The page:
Justia Energy, Oil & Gas Law Opinion Summaries

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The Delaware River Basin Commission banned high-volume hydraulic fracturing (fracking) within the Delaware River Basin, reflecting its determination that fracking “poses significant, immediate and long-term risks to the development, conservation, utilization, management, and preservation of the [Basin’s] water resources.” The ban codified a “de facto moratorium” on natural gas extraction in the Basin since 2010. Two Pennsylvania state senators, the Pennsylvania Senate Republican Caucus, and several Pennsylvania municipalities challenged the ban, alleging that the Commission exceeded its authority under the Delaware River Basin Compact, violated the Takings Clause, illegally exercised the power of eminent domain, and violated the Constitution’s guarantee of a republican form of government.The Third Circuit affirmed the dismissal of the suit for lack of standing. No plaintiff alleged the kinds of injuries that Article III demands. Legislative injuries claimed by the state senators and the Republican Caucus affect the state legislature as a whole; under Supreme Court precedent, “individual members lack standing to assert the institutional interests of a legislature.” The municipalities alleged economic injuries that are “conjectural” and “hypothetical” rather than “actual and imminent.” None of the plaintiffs have standing as trustees of Pennsylvania’s public natural resources under the Pennsylvania Constitution's Environmental Rights Amendment because the fracking ban has not cognizably harmed the trust. View "Yaw v. Delaware River Basin Commission" on Justia Law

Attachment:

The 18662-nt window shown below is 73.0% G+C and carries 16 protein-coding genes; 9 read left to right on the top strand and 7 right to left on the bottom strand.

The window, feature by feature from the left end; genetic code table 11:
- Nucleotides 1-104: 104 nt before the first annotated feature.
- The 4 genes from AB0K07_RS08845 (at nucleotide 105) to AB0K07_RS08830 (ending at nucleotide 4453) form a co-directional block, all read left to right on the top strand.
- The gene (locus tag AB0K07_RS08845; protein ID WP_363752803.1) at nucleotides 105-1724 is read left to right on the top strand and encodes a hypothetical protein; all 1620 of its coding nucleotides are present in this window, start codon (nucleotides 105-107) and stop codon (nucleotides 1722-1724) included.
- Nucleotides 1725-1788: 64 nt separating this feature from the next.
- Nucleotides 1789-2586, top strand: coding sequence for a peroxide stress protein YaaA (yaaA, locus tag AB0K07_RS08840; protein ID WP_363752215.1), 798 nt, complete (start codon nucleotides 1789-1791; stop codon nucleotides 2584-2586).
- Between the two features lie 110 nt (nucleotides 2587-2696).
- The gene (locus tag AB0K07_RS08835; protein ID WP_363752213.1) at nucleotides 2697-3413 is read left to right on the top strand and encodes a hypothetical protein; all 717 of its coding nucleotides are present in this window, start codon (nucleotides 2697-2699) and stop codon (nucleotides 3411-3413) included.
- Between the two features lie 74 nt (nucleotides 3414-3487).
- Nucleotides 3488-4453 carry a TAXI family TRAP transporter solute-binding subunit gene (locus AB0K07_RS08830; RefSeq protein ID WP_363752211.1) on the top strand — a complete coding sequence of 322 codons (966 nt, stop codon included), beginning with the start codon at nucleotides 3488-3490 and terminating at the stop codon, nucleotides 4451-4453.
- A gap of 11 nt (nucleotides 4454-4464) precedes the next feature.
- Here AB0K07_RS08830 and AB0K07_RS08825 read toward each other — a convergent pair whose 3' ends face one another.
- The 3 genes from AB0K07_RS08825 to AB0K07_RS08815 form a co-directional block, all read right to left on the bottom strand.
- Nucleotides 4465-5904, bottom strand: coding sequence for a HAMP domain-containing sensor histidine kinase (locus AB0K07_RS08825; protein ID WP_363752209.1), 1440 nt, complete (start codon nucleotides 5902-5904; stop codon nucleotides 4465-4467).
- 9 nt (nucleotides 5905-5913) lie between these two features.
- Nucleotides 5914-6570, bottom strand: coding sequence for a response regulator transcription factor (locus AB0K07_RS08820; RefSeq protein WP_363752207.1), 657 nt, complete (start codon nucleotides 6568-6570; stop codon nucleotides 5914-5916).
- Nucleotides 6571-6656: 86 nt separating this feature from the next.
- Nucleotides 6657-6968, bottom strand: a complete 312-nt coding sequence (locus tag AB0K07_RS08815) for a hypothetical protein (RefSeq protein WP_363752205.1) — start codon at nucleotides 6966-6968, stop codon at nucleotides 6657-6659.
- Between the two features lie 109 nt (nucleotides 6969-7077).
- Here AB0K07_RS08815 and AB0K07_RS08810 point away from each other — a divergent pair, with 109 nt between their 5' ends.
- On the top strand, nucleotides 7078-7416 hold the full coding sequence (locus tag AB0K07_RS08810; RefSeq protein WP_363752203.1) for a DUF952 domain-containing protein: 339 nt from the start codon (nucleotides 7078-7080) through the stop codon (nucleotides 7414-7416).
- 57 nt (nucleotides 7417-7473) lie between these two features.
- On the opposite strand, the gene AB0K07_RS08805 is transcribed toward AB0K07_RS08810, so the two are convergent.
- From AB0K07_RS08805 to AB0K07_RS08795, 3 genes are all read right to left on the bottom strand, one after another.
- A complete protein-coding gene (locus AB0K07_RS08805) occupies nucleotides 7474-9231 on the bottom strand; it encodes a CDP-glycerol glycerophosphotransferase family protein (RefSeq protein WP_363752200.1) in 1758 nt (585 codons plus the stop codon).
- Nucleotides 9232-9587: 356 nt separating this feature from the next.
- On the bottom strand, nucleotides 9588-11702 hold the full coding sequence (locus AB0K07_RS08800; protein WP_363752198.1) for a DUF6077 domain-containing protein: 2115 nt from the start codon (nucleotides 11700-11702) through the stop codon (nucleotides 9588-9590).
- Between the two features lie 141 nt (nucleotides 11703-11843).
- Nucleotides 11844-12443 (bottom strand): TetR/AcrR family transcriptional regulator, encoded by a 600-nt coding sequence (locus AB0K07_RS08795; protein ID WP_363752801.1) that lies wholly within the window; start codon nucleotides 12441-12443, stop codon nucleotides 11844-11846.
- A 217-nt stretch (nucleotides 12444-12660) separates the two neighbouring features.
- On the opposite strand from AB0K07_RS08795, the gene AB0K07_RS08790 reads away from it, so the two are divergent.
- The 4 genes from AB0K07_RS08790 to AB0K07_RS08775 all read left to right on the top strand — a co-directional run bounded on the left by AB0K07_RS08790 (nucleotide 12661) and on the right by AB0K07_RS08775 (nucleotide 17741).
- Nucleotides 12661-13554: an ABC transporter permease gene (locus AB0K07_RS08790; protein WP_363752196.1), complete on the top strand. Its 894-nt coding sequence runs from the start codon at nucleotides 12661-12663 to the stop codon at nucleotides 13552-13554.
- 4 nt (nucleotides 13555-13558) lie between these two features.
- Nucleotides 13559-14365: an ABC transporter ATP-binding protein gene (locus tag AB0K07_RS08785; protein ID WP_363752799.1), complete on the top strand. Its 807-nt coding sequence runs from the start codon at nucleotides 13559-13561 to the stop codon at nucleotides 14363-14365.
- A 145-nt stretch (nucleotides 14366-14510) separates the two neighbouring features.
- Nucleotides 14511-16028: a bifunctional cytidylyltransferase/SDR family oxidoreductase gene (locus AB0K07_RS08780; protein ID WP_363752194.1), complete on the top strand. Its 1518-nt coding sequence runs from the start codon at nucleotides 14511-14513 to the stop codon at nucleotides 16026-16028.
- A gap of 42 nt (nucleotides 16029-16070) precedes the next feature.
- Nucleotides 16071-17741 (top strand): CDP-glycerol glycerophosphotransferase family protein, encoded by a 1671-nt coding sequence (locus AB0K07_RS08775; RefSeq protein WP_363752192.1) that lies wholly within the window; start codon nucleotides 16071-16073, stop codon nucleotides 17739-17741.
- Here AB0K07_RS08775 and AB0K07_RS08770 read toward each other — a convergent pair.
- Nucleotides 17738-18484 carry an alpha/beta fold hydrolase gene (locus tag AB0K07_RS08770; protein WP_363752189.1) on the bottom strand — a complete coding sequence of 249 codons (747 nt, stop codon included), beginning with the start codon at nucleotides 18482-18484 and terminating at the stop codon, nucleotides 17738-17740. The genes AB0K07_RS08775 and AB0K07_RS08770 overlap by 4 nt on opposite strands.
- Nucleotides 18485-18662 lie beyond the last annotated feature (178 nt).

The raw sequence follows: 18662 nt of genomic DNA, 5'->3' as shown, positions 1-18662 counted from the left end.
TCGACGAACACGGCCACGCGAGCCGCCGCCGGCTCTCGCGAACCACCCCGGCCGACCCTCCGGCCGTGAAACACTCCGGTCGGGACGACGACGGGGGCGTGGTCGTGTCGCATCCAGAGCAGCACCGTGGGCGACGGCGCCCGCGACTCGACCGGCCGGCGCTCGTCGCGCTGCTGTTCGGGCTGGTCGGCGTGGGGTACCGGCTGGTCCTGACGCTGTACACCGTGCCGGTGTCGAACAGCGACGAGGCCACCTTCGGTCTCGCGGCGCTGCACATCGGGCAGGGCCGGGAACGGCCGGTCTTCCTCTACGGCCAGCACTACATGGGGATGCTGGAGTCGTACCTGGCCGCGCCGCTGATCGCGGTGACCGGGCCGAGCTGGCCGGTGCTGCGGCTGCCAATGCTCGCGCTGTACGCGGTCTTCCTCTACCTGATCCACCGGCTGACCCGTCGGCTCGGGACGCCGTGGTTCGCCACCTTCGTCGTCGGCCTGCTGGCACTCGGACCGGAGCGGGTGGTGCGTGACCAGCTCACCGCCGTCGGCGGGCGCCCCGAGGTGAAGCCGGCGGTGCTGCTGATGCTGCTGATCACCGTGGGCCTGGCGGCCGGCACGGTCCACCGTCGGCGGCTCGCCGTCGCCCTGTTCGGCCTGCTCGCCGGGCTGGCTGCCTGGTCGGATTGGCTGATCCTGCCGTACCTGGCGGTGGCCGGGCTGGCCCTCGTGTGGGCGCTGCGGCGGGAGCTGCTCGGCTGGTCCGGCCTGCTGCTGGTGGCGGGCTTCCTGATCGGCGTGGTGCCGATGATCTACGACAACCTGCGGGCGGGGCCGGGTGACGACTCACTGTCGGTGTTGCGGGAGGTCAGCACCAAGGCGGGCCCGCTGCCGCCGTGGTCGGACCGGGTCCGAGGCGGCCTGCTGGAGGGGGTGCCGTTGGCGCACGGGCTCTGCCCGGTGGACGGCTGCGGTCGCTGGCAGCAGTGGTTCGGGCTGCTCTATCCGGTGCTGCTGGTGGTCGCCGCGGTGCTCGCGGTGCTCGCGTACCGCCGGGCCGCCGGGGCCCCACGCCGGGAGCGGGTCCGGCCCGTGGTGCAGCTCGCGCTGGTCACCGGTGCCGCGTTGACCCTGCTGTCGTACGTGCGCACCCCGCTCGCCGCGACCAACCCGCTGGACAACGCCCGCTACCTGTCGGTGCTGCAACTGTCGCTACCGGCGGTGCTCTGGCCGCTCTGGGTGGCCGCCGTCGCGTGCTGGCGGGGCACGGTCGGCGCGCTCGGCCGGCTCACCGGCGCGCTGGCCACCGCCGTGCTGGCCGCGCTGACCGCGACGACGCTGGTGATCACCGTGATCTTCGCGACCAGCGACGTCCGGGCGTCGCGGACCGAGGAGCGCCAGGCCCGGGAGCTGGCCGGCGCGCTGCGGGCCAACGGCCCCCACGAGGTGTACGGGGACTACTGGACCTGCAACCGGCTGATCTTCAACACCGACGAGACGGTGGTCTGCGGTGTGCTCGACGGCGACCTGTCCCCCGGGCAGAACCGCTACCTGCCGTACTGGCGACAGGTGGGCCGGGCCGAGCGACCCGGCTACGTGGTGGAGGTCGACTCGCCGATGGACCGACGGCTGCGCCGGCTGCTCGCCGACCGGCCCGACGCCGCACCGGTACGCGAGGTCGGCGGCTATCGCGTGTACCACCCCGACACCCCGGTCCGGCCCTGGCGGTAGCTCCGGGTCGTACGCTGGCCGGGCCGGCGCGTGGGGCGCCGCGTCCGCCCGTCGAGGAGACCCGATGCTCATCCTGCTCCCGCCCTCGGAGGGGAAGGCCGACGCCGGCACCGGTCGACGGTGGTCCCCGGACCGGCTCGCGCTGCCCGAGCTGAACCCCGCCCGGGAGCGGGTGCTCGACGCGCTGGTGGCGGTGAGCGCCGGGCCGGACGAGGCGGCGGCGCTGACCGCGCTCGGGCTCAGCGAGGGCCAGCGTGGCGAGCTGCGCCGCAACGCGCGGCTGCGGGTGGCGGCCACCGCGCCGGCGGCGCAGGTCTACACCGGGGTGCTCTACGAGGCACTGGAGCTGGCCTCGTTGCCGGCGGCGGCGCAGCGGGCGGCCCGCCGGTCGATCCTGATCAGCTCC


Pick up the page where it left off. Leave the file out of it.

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Tri-State Generation and Transmission Association, Inc., a generation and transmission cooperative, admitted Mieco, Inc., a natural gas supplier, as a member. The Federal Energy Regulatory Commission (FERC) concluded that owing to the admission of Mieco (1) Tri-State was subject to its jurisdiction and (2) the Commission has exclusive jurisdiction over the exit charge levied by Tri-State upon a member that leaves the cooperative. United Power, Inc., (United) a utility and member of Tri-State, opposed the admission of Mieco and wants United’s exit charge adjudicated in a state forum. United challenged the FERC’s conclusions as ultra vires and arbitrary and capricious.   The DC Circuit dismissed the petitions for review insofar as they raise objections that have not properly been exhausted before the agency, and denied the petitions in all other respects. The court first explained that it was reasonable for the FERC to conclude that providing such clarity was a prudent and efficient use of a declaratory order. Further, the FERC has exclusive jurisdiction over an exit charge. A state proceeding adjudicating whether an exit charge is just and reasonable is therefore preempted because it is “unmistakably and unambiguously directed” at something that is in “the FERC’s exclusive domain.” View "United Power, Inc. v. FERC" on Justia Law